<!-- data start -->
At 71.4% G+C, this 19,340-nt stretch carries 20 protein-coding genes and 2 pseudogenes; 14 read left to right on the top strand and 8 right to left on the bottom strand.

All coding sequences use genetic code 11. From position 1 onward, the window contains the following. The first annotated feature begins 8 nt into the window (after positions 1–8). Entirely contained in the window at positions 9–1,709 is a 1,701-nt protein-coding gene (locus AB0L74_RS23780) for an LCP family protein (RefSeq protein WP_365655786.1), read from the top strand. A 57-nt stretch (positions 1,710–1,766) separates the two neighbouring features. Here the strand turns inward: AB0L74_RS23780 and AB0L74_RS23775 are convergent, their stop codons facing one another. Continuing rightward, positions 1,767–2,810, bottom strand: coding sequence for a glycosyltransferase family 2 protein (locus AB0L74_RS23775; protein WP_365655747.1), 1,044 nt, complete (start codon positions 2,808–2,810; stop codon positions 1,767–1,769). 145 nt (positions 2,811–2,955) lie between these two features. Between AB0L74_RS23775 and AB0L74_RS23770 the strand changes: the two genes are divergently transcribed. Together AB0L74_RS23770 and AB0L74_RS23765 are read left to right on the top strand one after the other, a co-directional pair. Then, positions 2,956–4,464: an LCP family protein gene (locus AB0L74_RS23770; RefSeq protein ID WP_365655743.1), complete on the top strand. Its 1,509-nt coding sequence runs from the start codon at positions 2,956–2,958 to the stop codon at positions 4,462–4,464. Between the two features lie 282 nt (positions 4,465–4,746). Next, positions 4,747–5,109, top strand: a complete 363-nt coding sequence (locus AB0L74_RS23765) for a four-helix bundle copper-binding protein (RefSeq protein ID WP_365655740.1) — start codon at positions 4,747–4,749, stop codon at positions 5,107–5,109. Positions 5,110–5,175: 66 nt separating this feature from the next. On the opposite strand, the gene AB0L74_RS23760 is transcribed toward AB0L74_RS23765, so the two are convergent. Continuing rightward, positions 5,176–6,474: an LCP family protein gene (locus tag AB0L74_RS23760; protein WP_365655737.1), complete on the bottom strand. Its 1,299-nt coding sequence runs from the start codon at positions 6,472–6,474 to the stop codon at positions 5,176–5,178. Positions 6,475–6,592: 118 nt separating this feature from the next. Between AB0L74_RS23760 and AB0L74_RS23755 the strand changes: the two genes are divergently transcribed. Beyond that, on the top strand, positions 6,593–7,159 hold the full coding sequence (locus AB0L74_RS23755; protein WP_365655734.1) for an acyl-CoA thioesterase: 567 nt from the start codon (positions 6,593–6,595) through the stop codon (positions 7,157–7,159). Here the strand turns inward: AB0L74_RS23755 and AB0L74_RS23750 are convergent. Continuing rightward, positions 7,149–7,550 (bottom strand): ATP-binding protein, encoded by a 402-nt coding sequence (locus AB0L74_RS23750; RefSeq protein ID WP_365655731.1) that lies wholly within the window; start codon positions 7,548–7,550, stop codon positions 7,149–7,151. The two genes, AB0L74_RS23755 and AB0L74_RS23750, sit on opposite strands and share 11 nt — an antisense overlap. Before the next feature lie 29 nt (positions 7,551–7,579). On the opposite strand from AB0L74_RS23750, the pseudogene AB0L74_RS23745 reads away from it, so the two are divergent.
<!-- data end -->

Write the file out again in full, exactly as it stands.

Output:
At 71.4% G+C, this 19,340-nt stretch carries 20 protein-coding genes and 2 pseudogenes; 14 read left to right on the top strand and 8 right to left on the bottom strand.

All coding sequences use genetic code 11. From position 1 onward, the window contains the following. The first annotated feature begins 8 nt into the window (after positions 1–8). Entirely contained in the window at positions 9–1,709 is a 1,701-nt protein-coding gene (locus AB0L74_RS23780) for an LCP family protein (RefSeq protein WP_365655786.1), read from the top strand. A 57-nt stretch (positions 1,710–1,766) separates the two neighbouring features. Here the strand turns inward: AB0L74_RS23780 and AB0L74_RS23775 are convergent, their stop codons facing one another. Continuing rightward, positions 1,767–2,810, bottom strand: coding sequence for a glycosyltransferase family 2 protein (locus AB0L74_RS23775; protein WP_365655747.1), 1,044 nt, complete (start codon positions 2,808–2,810; stop codon positions 1,767–1,769). 145 nt (positions 2,811–2,955) lie between these two features. Between AB0L74_RS23775 and AB0L74_RS23770 the strand changes: the two genes are divergently transcribed. Together AB0L74_RS23770 and AB0L74_RS23765 are read left to right on the top strand one after the other, a co-directional pair. Then, positions 2,956–4,464: an LCP family protein gene (locus AB0L74_RS23770; RefSeq protein ID WP_365655743.1), complete on the top strand. Its 1,509-nt coding sequence runs from the start codon at positions 2,956–2,958 to the stop codon at positions 4,462–4,464. Between the two features lie 282 nt (positions 4,465–4,746). Next, positions 4,747–5,109, top strand: a complete 363-nt coding sequence (locus AB0L74_RS23765) for a four-helix bundle copper-binding protein (RefSeq protein ID WP_365655740.1) — start codon at positions 4,747–4,749, stop codon at positions 5,107–5,109. Positions 5,110–5,175: 66 nt separating this feature from the next. On the opposite strand, the gene AB0L74_RS23760 is transcribed toward AB0L74_RS23765, so the two are convergent. Continuing rightward, positions 5,176–6,474: an LCP family protein gene (locus tag AB0L74_RS23760; protein WP_365655737.1), complete on the bottom strand. Its 1,299-nt coding sequence runs from the start codon at positions 6,472–6,474 to the stop codon at positions 5,176–5,178. Positions 6,475–6,592: 118 nt separating this feature from the next. Between AB0L74_RS23760 and AB0L74_RS23755 the strand changes: the two genes are divergently transcribed. Beyond that, on the top strand, positions 6,593–7,159 hold the full coding sequence (locus AB0L74_RS23755; protein WP_365655734.1) for an acyl-CoA thioesterase: 567 nt from the start codon (positions 6,593–6,595) through the stop codon (positions 7,157–7,159). Here the strand turns inward: AB0L74_RS23755 and AB0L74_RS23750 are convergent. Continuing rightward, positions 7,149–7,550 (bottom strand): ATP-binding protein, encoded by a 402-nt coding sequence (locus AB0L74_RS23750; RefSeq protein ID WP_365655731.1) that lies wholly within the window; start codon positions 7,548–7,550, stop codon positions 7,149–7,151. The two genes, AB0L74_RS23755 and AB0L74_RS23750, sit on opposite strands and share 11 nt — an antisense overlap. Before the next feature lie 29 nt (positions 7,551–7,579). On the opposite strand from AB0L74_RS23750, the pseudogene AB0L74_RS23745 reads away from it, so the two are divergent.